Soup Keeps the Hungry Beast Satisfied
Last week we meet two other couples, all long-time friends, for dinner at a local restaurant. We chatted, looked over the menu and placed our orders; none of us ordered an appetizer. We had plenty to talk about, as we had not seen each other for some time – news about families, vacations, and a little catching up on other friends (OK, it was gossip) who were not there.
Then one of us remarked that it seemed like we were waiting a long time for our meals and we were starting to get hungry. A couple moments later, the server came and told us that the kitchen staff was running behind and our dinner was delayed, “but, she was going to serve us a bowl of soup ‘on the house’ to enjoy while we were waiting.” The cups of soup were delivered along with more bread. The soup was delicious, and our hunger subsided while we continued our enjoying the company of old friends.
Conversation around the table continued, but now the topic was that there is a right way and a wrong way to handle a potential customer dissatisfaction snafu in the kitchen and that they had handled it the right way… bravo!
They had three options, one terrible, one neutral, and one that would ensure attracting great “word of mouth advertising” and repeat customers. The terrible option was that they could have ignored the situation, and we probably would have grumbled about “slow service.” The neutral option was that they could have told us about the problem and “thank you for your patience.” But they chose the best possible result and exceeded our expectations. They kept the hungry beast satisfied and will have six people talking to their friends about the wonderful, thoughtful service and dining experience.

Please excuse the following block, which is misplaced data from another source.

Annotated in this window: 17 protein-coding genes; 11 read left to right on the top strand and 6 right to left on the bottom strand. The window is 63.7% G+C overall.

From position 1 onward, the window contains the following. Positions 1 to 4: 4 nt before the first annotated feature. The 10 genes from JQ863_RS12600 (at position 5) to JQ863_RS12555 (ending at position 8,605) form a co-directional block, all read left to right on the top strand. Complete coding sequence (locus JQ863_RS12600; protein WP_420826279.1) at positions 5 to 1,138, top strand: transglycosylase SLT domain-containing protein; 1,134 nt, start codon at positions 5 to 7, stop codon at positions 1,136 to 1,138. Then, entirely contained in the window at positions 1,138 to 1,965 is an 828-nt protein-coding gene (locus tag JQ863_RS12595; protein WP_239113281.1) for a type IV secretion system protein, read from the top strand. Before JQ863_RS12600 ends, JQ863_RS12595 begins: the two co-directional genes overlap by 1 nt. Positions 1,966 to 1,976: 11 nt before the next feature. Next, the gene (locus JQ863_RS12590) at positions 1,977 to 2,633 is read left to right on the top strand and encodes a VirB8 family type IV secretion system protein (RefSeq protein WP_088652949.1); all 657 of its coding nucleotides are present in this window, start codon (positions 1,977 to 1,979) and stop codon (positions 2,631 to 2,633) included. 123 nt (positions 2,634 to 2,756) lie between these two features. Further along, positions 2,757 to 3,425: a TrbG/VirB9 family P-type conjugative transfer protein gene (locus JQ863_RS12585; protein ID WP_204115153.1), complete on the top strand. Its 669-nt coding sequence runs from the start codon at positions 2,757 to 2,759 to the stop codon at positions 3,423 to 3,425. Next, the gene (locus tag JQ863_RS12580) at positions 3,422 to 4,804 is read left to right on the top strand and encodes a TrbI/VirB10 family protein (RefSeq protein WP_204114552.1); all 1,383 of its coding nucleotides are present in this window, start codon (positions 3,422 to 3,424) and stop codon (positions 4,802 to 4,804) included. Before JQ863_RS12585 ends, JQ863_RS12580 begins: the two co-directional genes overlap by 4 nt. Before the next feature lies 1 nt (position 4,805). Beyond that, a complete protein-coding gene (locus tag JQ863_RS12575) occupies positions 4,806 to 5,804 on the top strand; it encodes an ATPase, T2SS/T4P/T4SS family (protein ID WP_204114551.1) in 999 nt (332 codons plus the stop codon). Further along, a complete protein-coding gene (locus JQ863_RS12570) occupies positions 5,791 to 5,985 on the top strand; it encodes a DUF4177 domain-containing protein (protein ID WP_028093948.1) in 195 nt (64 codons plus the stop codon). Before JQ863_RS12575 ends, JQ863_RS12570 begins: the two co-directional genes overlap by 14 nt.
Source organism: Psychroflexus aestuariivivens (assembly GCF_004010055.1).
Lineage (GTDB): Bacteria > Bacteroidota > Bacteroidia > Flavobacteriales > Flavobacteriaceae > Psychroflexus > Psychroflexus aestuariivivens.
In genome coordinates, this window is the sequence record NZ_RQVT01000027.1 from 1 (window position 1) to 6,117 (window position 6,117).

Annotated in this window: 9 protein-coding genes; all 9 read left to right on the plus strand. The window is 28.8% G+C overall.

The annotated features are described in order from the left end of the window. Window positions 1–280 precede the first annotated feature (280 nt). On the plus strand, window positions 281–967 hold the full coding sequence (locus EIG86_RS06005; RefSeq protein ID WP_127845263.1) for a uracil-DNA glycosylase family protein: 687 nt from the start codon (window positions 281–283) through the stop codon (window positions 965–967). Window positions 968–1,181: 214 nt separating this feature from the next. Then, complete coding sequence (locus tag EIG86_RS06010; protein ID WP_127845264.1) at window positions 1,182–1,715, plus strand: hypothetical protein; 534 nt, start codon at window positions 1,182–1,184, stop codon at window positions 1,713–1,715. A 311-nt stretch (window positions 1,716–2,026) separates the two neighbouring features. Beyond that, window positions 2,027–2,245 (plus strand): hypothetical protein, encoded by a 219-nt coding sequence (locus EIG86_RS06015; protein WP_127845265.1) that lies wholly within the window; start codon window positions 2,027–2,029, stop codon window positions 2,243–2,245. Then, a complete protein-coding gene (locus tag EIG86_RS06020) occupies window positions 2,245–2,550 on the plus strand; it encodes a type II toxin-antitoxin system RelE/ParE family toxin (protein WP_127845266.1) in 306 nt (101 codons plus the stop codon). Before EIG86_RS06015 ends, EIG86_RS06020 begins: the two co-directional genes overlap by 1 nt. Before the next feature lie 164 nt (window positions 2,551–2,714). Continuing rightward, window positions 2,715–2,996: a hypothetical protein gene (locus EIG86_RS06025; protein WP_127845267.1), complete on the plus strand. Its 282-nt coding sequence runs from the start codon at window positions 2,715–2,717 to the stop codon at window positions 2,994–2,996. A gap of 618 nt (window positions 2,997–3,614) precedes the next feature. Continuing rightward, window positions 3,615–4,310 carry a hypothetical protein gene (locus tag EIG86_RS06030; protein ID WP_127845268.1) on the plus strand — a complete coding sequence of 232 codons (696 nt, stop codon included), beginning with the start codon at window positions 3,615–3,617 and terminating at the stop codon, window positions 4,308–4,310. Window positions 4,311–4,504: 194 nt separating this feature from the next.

We all know that, as much as we want our businesses to always satisfy (over-satisfy) our customers, sometimes things go awry. Sometimes it’s our fault, sometimes the situation is beyond our control, but the customer doesn’t care about that. They, very rightly, care about their own satisfaction. But the way we work to rectify the situation is the real issue.
Just as our experience in the restaurant above illustrates, we have three options when things go awry. A business that plans on growing needs to satisfy customers, even when things are not going perfectly, and the actions they choose to use to delight instead ofdisappoint are critical… and I like my soup served hot!
Question or comment to Larry: firstname.lastname@example.org